By Emma Brentjens ’21
On June 10th, Davidson faculty published a response to systemic racism and injustices via the college’s website. In an initiative led by Associate Professor of French and Francophone Studies Dr. Sokrat Postoli, 173 faculty members signed a committment to condemn racism and fight discrimination on campus.
“I read statements that different people were making in academia, and I just felt that they were not going far enough […] They were saying something without really committing to anything. And so I thought that we need something different, especially given Davidson’s history and the need for that kind of strong stance,” Dr. Postoli said.
Visiting Assistant Professor of Gender and Sexuality Studies Dr. Yurika Tamura felt that the statement was necessary “because there are people who think that because you’re not personally or individually participating in this racial act that they don’t have to speak, and this is such a position of white privilege […].”
As she and Dr. Postoli both recently joined the Davidson faculty, Dr. Tamura wondered “first of all, why is this so late? And second, how come nobody is doing it? […] We just came here. Why are we the [ones] doing this?”
Physics professor Dr. Michelle Kuchera hopes that faculty can use the statement to generate change. “When the Black Lives Matter movement is no longer centered in society’s mind and decisions arise that can benefit the Black community at Davidson if resources are allocated, I hope we can hold this as a document that helps us allocate funds to these causes,” she said in an emailed response.
Both faculty signatories and those who chose not to sign expressed concern that the statement will not lead to concrete change. While Associate Dean of Faculty and Chief Diversity Officer Dr. Fuji Lozada stated, “I especially think it’s good for […] white people to make a statement,” he noted that “a statement like this is performative. Many of us do want change. We want action, not just performative anti-racism.”
Similarly, History and Gender and Sexuality Studies Professor Dr. Rose Stremlau shared over email, “We can’t reduce work to words. Although I am skeptical of statements, I signed in solidarity with those faculty who crafted it with intention and because I do agree with the ideas stated.”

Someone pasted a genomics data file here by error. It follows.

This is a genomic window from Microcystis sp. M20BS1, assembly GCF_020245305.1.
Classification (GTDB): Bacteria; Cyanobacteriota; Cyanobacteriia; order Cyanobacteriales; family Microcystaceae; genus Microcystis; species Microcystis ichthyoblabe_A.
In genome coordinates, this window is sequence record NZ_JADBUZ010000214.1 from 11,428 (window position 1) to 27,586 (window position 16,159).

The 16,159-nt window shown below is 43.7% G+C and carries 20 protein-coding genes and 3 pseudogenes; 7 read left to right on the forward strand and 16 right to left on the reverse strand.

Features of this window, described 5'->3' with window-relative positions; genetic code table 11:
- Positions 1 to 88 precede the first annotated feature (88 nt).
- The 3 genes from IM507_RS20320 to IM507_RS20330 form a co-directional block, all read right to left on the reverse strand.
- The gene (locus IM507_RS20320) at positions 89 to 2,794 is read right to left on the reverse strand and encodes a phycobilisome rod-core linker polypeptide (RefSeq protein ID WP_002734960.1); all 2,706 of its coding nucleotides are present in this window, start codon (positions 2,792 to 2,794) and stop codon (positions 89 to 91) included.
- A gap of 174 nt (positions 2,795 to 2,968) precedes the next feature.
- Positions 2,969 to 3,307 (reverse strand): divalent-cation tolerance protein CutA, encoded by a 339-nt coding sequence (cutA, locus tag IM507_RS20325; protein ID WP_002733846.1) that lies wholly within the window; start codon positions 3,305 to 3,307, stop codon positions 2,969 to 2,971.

Particularly on social media, students and faculty have debated the significance of whether professors decided to sign or not. Emily Duval ‘20 commented over e-mail that the signatures of faculty members who “in my experience during my four years at Davidson, repeatedly caused harm to BIPOC students, whether through microaggressions, erasure, or simply not listening” made her question the statement’s credibility.
While some students thought non-signatory faculty members disagreed with the statement’s values, Dr. Stremlau pointed out that “many faculty of color did not sign a statement worded to newly commit themselves to the antiracist work that they already do. […] They don’t owe anyone a signature to prove that, and their contributions shouldn’t be erased or ignored.” Likewise, Dr. Lozada stated, “I did not sign it. I’m the Chief Diversity Officer. […] Leaders of the Faculty of Color Caucus didn’t sign it.”
Roy Toston ’20 specifically mentioned Biology professor Dr. Mark Barsoum, who leads Research in Science Experience (RISE) and Strategies for Success, both of which are designed to help underrepresented students in STEM. Though the letter lists Dr. Barsoum as a signatory, “If he hadn’t signed it, I would’ve seen no issue with that,” Toston said.
While the statement includes specific action items, some students are wary of its effectiveness. Luísa Pereira ‘22’s first thought was, “Not again, Davidson, not more words and no action.” She continued in an emailed response, “We are in a vicious cycle of conversation at Davidson. We’ve been having conversations for too long.”
Morgan Martin ‘23 shared concerns of performativity, drawing connections between the statement and “Blackout Tuesday,” a social media campaign in which many users posted a black screen in support of Black Lives Matter. “I know for some people it hurt them even more just to see [Blackout Tuesday posts] because they were […] performative actions,” she said.
Critiquing the statement’s impact, Chloe DeBeus ‘21 echoed, “A written word is not changing your bylaws. It’s not changing who your Board of Trustees is. It’s not changing how many professors of color you have in the Biology department or Chemistry department. […] If you don’t follow up on your word, it is just a manipulation.”
Toston noticed a disconnect between the commitments outlined in the statement and his experience with faculty. “They said that […] they support all these groups […]; you don’t even come to our events.” Toston was involved in Fostering Inclusivity and Respect in Science Together (FIRST) along with Claudia Hernandez ‘20, who created infographics about the demographic breakdown of STEM majors at Davidson. The two noticed their fliers were vandalized and obstructed in Wall. “Faculty, you’re in there all day, you don’t see anyone doing this? You have no idea? You don’t say anything about it? So yeah, I don’t feel your support at all,” Toston said.